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Maryland launches team to investigate scamming, deceptive marketing by gas and electric companies

A new division of the Maryland Public Service Commission will investigate energy companies that may be scamming customers into expensive gas and electricity contracts.

The utility regulator announced the creation of a compliance and enforcement unit Tuesday, amid concerns that some companies may be locking customers into contracts without their consent. The commission is reviewing cases against at least four gas and electricity suppliers that are distinct from regulated utilities such as Baltimore Gas and Electric Co., which has not been accused of any wrongdoing.

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The unit will include one new position, a manager overseeing investigations, and about four investigators who currently work on dispute resolution in the commission’s consumer affairs division, said Tori Leonard, a commission spokeswoman.

The announcement marks a shift in the commission’s approach toward consumer protection. In the past, investigations into energy companies have stemmed from consumer complaints, but going forward, Leonard said investigators will “proactively” probe companies’ marketing tactics.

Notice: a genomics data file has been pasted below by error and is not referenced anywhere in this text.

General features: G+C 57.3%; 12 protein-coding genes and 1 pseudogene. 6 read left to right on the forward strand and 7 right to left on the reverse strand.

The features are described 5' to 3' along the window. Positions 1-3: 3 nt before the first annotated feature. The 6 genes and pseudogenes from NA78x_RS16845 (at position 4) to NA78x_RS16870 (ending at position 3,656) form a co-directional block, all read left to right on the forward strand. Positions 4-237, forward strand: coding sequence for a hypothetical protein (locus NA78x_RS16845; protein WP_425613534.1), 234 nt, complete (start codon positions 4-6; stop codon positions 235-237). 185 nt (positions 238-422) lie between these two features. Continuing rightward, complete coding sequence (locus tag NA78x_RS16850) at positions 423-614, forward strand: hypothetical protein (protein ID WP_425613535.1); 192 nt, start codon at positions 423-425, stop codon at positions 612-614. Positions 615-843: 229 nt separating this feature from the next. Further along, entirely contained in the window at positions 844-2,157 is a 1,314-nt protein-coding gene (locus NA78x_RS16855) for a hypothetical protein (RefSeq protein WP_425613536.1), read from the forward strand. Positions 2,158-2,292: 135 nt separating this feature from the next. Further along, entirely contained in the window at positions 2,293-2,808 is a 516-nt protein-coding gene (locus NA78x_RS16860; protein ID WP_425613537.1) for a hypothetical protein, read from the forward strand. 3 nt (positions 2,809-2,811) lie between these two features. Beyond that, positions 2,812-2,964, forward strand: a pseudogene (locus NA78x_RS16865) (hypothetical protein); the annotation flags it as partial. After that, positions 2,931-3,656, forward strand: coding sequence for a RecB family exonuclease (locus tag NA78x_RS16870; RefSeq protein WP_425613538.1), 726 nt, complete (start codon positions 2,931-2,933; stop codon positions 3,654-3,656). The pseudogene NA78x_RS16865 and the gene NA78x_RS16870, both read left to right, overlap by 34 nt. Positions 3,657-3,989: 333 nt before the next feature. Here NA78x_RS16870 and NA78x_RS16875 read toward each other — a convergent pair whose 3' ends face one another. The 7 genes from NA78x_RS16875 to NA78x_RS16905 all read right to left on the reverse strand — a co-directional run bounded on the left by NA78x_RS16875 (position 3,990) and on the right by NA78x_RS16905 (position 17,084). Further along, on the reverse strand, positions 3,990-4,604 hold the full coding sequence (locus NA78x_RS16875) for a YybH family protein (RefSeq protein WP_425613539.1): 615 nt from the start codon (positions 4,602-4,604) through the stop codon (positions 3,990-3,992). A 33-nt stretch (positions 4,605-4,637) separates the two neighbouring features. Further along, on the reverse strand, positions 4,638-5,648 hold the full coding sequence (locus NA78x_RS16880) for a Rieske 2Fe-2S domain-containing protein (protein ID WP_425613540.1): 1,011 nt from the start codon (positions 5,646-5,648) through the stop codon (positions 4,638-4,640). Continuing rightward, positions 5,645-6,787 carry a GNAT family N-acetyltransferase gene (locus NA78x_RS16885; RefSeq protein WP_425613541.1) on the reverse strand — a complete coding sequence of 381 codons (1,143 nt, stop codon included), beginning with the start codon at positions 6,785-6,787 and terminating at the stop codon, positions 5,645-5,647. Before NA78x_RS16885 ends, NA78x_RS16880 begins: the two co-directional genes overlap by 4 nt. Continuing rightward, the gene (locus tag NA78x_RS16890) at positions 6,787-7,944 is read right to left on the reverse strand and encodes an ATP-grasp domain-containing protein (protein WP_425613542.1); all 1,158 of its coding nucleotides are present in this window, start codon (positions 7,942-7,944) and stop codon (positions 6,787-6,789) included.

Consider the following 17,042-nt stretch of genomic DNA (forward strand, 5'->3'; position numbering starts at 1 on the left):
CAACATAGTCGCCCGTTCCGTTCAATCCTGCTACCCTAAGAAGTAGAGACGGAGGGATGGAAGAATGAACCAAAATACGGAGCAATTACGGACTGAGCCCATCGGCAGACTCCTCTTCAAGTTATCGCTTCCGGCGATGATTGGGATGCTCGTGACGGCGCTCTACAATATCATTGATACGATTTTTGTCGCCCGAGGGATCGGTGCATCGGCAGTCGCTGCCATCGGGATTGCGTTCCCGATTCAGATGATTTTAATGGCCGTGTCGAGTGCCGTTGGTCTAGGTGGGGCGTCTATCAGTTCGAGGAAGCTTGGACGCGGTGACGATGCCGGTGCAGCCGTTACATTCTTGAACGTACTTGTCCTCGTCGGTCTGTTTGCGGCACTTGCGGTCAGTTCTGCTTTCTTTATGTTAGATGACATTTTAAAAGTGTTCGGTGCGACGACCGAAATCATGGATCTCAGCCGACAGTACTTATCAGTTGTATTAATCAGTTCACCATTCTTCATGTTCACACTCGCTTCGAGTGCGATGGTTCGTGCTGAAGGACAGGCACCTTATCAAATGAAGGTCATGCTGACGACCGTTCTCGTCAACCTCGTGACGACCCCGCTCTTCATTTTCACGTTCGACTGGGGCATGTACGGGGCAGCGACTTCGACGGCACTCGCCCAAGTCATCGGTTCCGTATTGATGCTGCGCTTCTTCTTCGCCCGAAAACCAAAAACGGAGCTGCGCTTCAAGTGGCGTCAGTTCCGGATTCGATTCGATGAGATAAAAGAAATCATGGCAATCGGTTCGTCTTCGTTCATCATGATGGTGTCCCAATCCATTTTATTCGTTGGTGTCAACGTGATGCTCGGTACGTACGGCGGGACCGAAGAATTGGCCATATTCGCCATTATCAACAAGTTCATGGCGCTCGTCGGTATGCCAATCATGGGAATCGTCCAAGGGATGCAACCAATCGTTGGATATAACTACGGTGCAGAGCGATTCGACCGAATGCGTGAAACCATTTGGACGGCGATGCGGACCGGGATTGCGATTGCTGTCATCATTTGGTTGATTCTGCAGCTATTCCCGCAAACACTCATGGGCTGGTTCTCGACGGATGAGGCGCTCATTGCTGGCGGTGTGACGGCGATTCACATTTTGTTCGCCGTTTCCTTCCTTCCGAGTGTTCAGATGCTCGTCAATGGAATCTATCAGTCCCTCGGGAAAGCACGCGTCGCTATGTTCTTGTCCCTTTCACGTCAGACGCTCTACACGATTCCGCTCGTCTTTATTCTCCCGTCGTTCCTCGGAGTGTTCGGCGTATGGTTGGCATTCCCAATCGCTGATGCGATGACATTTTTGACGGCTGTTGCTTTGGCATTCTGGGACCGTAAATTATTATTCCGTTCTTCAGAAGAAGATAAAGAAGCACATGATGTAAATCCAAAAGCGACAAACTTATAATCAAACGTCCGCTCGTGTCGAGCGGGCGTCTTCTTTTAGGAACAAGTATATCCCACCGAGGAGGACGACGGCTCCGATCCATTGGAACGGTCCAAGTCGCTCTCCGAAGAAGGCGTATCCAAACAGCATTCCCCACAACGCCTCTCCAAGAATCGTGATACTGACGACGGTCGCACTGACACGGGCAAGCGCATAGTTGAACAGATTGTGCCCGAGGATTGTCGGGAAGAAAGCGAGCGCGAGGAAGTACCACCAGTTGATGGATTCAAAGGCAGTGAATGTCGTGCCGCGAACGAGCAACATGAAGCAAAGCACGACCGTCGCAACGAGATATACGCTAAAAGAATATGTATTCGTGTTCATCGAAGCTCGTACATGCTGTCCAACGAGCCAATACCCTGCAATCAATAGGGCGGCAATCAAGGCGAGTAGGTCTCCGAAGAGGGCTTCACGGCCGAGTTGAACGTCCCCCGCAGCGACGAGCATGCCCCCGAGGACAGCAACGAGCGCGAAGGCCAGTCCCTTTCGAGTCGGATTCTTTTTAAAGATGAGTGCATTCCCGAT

Recent reports from consumer advocates say that, because many consumers don’t understand what they’re being sold or how the energy companies differ from BGE, they are unwittingly entering contracts to buy gas or electricity at rates that can fluctuate and surge well above the rates charged by BGE. The companies can sell the actual gas and electricity commodity in Maryland’s deregulated energy market, but BGE and other utilities remain responsible for distribution and delivery.

In some cases, consumer advocates allege, companies sign customers up for energy contracts without their consent, a practice known as slamming. The commission fined Smart One Energy $561,000 last year based on three customer complaints of slamming.

Energy companies say they are acting within consumer protection laws and take complaints seriously.

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